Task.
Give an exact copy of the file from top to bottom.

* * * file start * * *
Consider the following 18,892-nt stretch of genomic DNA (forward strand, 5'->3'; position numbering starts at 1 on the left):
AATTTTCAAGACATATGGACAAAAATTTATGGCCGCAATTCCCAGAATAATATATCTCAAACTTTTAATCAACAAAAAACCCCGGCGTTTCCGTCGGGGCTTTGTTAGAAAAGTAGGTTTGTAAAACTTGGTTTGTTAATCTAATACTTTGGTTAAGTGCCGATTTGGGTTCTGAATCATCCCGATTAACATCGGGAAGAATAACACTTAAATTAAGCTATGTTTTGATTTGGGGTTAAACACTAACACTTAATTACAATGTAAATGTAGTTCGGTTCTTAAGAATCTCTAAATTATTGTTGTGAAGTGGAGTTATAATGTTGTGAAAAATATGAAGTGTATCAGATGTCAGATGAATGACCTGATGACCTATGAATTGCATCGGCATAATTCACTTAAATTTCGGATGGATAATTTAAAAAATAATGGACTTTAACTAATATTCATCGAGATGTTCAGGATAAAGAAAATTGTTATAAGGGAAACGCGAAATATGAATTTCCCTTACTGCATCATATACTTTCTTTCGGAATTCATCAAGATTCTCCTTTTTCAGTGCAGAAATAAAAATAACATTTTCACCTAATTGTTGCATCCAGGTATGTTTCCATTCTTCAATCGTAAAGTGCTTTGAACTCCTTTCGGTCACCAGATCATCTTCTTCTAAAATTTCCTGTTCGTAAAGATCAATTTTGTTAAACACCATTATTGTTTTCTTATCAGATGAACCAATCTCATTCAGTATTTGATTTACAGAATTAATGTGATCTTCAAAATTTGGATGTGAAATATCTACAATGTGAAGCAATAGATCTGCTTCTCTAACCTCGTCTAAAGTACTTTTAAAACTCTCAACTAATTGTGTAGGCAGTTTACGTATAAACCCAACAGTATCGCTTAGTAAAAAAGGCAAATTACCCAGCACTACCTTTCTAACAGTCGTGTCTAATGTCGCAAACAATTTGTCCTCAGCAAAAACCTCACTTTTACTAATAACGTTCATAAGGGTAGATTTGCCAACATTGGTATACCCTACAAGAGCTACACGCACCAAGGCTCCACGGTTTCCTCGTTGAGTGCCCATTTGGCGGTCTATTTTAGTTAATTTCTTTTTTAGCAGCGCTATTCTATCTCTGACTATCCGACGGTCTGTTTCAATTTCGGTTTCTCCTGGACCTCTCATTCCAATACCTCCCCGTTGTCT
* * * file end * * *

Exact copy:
Consider the following 18,892-nt stretch of genomic DNA (forward strand, 5'->3'; position numbering starts at 1 on the left):
AATTTTCAAGACATATGGACAAAAATTTATGGCCGCAATTCCCAGAATAATATATCTCAAACTTTTAATCAACAAAAAACCCCGGCGTTTCCGTCGGGGCTTTGTTAGAAAAGTAGGTTTGTAAAACTTGGTTTGTTAATCTAATACTTTGGTTAAGTGCCGATTTGGGTTCTGAATCATCCCGATTAACATCGGGAAGAATAACACTTAAATTAAGCTATGTTTTGATTTGGGGTTAAACACTAACACTTAATTACAATGTAAATGTAGTTCGGTTCTTAAGAATCTCTAAATTATTGTTGTGAAGTGGAGTTATAATGTTGTGAAAAATATGAAGTGTATCAGATGTCAGATGAATGACCTGATGACCTATGAATTGCATCGGCATAATTCACTTAAATTTCGGATGGATAATTTAAAAAATAATGGACTTTAACTAATATTCATCGAGATGTTCAGGATAAAGAAAATTGTTATAAGGGAAACGCGAAATATGAATTTCCCTTACTGCATCATATACTTTCTTTCGGAATTCATCAAGATTCTCCTTTTTCAGTGCAGAAATAAAAATAACATTTTCACCTAATTGTTGCATCCAGGTATGTTTCCATTCTTCAATCGTAAAGTGCTTTGAACTCCTTTCGGTCACCAGATCATCTTCTTCTAAAATTTCCTGTTCGTAAAGATCAATTTTGTTAAACACCATTATTGTTTTCTTATCAGATGAACCAATCTCATTCAGTATTTGATTTACAGAATTAATGTGATCTTCAAAATTTGGATGTGAAATATCTACAATGTGAAGCAATAGATCTGCTTCTCTAACCTCGTCTAAAGTACTTTTAAAACTCTCAACTAATTGTGTAGGCAGTTTACGTATAAACCCAACAGTATCGCTTAGTAAAAAAGGCAAATTACCCAGCACTACCTTTCTAACAGTCGTGTCTAATGTCGCAAACAATTTGTCCTCAGCAAAAACCTCACTTTTACTAATAACGTTCATAAGGGTAGATTTGCCAACATTGGTATACCCTACAAGAGCTACACGCACCAAGGCTCCACGGTTTCCTCGTTGAGTGCCCATTTGGCGGTCTATTTTAGTTAATTTCTTTTTTAGCAGCGCTATTCTATCTCTGACTATCCGACGGTCTGTTTCAATTTCGGTTTCTCCTGGACCTCTCATTCCAATACCTCCCCGTTGTCT